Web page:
The opinion of the court was delivered by: MALETZ
Plaintiffs John Leahy and Benjamin Mollica commenced this action in the Supreme Court of the State of New York, County of Queens, and defendant Federal Express Corporation (Federal) petitioned for removal seasonably. At the conclusion of plaintiffs' case, Federal has moved for a directed verdict in its favor on all of plaintiffs' claims.
The action arises from Federal's termination of its employment of Leahy and Mollica as couriers after a security investigation raised suspicions as to their implication in the theft of an expensive wristwatch entrusted to Federal for overnight delivery. Initially, plaintiffs advanced eight claims, but Chief Judge Weinstein dismissed before trial a claim alleging a violation of New York Labor Law § 734(1) and plaintiffs have now withdrawn their claim of tortious and abusive discharge and Mollica's claim of libel. There remain the following claims:
(1) breach of an alleged employment contract;
(4) intentional infliction of emotional distress; and
(5) negligent infliction of emotional distress.
In considering Federal's motion for a directed verdict, Fed. R. Civ. P. 50(a), the court must view the evidence in the light most favorable to plaintiffs and must give them the benefit of all inferences fairly supported by the evidence. See, e.g., Continental Ore Co. v. Union Carbide & Carbon Corp., 370 U.S. 690, 696, 8 L. Ed. 2d 777, 82 S. Ct. 1404 (1962); Feldman v. Simkins Industries, Inc., 679 F.2d 1299, 1303 (9th Cir. 1982); Fortunato v. Ford Motor Co., 464 F.2d 962, 965 (2d Cir.), cert. denied, 409 U.S. 1038, 34 L. Ed. 2d 487, 93 S. Ct. 517 (1972). If the court determines "'that reasonable men could not arrive at a contrary verdict,'" Cora Pub, Inc. v. Continental Casualty Co., 619 F.2d 482, 484 (5th Cir. 1980) (quoting Boeing Co. v. Shipman, 411 F.2d 365, 374 (5th Cir. 1969)), then a directed verdict is appropriate. Against this background, the court treats plaintiffs' claims seriatim.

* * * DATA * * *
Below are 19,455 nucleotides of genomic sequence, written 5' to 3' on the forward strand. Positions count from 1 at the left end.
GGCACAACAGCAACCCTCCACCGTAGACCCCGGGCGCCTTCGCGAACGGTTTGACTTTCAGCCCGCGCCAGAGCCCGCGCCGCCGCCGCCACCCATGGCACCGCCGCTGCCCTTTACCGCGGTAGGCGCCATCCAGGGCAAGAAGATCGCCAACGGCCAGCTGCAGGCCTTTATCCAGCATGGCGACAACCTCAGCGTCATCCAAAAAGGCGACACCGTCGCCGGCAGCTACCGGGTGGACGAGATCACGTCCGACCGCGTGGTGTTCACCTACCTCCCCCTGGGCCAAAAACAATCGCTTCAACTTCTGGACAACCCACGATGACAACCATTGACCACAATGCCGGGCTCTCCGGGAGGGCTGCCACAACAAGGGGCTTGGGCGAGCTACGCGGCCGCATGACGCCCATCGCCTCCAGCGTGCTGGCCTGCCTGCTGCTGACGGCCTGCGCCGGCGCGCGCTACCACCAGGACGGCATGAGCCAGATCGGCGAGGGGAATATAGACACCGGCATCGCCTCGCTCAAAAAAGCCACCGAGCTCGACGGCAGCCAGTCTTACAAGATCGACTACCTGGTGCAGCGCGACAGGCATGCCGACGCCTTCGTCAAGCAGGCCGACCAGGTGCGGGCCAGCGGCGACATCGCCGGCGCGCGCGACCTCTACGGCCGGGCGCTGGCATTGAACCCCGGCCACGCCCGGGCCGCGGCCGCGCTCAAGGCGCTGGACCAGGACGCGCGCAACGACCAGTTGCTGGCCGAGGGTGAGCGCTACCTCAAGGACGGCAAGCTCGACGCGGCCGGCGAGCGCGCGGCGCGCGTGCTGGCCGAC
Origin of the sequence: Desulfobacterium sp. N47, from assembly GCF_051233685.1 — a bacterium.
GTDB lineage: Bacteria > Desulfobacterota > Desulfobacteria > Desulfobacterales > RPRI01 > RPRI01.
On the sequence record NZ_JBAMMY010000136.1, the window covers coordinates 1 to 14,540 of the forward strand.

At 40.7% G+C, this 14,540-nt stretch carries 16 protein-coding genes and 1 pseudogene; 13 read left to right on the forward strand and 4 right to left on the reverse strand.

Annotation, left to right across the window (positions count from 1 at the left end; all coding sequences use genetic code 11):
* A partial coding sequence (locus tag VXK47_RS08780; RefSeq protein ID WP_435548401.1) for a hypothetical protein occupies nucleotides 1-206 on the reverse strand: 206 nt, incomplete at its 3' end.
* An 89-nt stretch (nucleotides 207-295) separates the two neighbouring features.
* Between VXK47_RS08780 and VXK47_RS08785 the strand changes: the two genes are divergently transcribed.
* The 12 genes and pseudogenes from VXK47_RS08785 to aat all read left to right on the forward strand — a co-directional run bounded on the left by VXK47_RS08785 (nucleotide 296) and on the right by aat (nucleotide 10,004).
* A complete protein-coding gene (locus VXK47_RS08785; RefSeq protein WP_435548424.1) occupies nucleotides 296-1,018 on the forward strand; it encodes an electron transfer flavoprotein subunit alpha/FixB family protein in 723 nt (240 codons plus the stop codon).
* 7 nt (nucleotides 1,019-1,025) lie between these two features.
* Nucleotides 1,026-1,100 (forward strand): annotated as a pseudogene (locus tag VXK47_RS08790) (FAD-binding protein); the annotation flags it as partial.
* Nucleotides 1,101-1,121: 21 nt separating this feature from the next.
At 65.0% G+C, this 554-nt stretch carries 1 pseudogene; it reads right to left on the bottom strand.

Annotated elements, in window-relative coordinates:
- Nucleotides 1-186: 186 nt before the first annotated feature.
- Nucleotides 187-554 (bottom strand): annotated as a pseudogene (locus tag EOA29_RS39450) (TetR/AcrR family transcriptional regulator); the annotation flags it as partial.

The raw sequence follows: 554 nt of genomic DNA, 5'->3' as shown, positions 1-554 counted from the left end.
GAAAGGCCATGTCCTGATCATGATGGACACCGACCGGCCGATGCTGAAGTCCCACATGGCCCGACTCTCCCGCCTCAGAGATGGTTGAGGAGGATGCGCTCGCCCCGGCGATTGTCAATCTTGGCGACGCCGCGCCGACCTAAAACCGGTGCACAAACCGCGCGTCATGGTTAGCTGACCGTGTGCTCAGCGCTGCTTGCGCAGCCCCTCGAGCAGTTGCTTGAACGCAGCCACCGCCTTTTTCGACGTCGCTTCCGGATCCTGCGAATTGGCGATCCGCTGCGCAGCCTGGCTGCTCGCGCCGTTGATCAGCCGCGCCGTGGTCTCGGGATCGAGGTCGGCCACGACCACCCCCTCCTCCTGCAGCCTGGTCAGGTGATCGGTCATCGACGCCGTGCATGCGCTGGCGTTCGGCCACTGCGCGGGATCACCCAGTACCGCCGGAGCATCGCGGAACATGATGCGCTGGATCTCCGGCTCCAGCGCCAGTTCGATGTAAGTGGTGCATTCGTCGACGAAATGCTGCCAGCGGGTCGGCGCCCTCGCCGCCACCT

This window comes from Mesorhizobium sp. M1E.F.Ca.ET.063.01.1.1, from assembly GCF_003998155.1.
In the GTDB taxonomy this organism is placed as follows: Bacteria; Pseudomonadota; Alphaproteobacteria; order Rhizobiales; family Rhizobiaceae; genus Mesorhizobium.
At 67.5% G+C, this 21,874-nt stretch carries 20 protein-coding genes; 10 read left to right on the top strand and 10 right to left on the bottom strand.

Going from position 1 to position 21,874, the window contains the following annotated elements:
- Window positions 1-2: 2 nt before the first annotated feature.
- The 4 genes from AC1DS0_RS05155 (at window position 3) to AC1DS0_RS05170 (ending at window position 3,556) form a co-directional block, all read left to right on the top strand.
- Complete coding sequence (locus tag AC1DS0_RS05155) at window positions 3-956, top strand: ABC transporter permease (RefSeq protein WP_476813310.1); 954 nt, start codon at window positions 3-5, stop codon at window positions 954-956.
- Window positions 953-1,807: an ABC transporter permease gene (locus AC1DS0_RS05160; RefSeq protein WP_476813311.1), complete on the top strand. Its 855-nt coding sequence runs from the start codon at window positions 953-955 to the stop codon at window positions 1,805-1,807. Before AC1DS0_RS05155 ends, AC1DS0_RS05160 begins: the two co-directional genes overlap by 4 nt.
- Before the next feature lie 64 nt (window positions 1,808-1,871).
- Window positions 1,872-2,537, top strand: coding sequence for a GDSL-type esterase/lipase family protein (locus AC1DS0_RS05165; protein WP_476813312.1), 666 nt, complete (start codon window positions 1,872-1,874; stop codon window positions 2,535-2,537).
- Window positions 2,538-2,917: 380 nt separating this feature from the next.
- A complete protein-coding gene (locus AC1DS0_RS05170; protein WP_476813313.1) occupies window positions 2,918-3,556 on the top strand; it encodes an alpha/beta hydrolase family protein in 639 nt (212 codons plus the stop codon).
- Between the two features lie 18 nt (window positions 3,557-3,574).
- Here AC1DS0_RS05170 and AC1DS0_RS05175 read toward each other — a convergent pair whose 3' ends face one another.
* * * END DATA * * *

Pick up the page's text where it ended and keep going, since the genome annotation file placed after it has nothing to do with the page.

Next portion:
I. Breach of Employment Contract
Plaintiffs claim that Federal breached an employment contract under the theory enunciated in Weiner v. McGraw -Hill, Inc., 57 N.Y.2d 458, 443 N.E.2d 441, 457 N.Y.S.2d 193 (1982). In Weiner, the New York Court of Appeals held for the first time that a plaintiff had pleaded a good cause of action for breach of contract even though he had not been hired for a specific term of employment. The court held it possible for an employer to bind itself by promises in a handbook that employees would not be dismissed without "just and sufficient cause" or rehabilitative efforts, assuming; that the employee relied on these promises when he accepted employment. Weiner listed the allegations that, taken together, evinced a contract and a breach:
First, plaintiff was induced to leave Prentice-Hall with the assurance that McGraw-Hill would not discharge him without cause. Second, this assurance was incorporated into the employment application. Third, plaintiff rejected other offers of employment in reliance on the assurance. Fourth, appellant alleged that, on several occasions when he had recommended that certain of his subordinates be dismissed, he was instructed by his supervisors to proceed in strict compliance with the handbook and policy manuals because employees could be discharged only for just cause. He also claims that he ...